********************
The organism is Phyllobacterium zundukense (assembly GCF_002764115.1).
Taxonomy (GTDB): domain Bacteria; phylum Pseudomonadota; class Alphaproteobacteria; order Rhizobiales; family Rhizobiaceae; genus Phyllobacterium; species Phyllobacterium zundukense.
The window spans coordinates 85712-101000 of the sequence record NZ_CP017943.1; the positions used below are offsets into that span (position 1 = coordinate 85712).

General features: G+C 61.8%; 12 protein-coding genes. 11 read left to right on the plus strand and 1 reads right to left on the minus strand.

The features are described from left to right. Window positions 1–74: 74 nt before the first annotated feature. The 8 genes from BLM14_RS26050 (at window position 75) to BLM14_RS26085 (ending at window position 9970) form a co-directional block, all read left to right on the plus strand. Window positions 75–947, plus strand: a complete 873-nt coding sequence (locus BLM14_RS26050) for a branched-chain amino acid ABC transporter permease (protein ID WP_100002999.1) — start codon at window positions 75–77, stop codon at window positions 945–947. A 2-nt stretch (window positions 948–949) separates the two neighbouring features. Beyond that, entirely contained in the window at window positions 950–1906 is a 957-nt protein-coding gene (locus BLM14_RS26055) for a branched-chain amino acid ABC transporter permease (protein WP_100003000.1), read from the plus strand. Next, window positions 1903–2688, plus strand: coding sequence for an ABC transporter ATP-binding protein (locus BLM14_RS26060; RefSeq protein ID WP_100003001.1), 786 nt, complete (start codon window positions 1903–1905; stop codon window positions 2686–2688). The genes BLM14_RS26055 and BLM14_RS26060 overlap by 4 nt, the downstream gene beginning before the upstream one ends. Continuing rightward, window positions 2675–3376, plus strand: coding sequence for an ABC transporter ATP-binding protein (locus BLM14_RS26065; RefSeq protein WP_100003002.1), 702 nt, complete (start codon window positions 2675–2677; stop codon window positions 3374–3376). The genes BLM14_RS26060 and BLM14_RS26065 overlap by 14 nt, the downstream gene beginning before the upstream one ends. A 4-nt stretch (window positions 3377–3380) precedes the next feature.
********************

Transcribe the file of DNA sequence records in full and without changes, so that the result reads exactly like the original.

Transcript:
The organism is Phyllobacterium zundukense (assembly GCF_002764115.1).
Taxonomy (GTDB): domain Bacteria; phylum Pseudomonadota; class Alphaproteobacteria; order Rhizobiales; family Rhizobiaceae; genus Phyllobacterium; species Phyllobacterium zundukense.
The window spans coordinates 85712-101000 of the sequence record NZ_CP017943.1; the positions used below are offsets into that span (position 1 = coordinate 85712).

General features: G+C 61.8%; 12 protein-coding genes. 11 read left to right on the plus strand and 1 reads right to left on the minus strand.

The features are described from left to right. Window positions 1–74: 74 nt before the first annotated feature. The 8 genes from BLM14_RS26050 (at window position 75) to BLM14_RS26085 (ending at window position 9970) form a co-directional block, all read left to right on the plus strand. Window positions 75–947, plus strand: a complete 873-nt coding sequence (locus BLM14_RS26050) for a branched-chain amino acid ABC transporter permease (protein ID WP_100002999.1) — start codon at window positions 75–77, stop codon at window positions 945–947. A 2-nt stretch (window positions 948–949) separates the two neighbouring features. Beyond that, entirely contained in the window at window positions 950–1906 is a 957-nt protein-coding gene (locus BLM14_RS26055) for a branched-chain amino acid ABC transporter permease (protein WP_100003000.1), read from the plus strand. Next, window positions 1903–2688, plus strand: coding sequence for an ABC transporter ATP-binding protein (locus BLM14_RS26060; RefSeq protein ID WP_100003001.1), 786 nt, complete (start codon window positions 1903–1905; stop codon window positions 2686–2688). The genes BLM14_RS26055 and BLM14_RS26060 overlap by 4 nt, the downstream gene beginning before the upstream one ends. Continuing rightward, window positions 2675–3376, plus strand: coding sequence for an ABC transporter ATP-binding protein (locus BLM14_RS26065; RefSeq protein WP_100003002.1), 702 nt, complete (start codon window positions 2675–2677; stop codon window positions 3374–3376). The genes BLM14_RS26060 and BLM14_RS26065 overlap by 14 nt, the downstream gene beginning before the upstream one ends. A 4-nt stretch (window positions 3377–3380) precedes the next feature.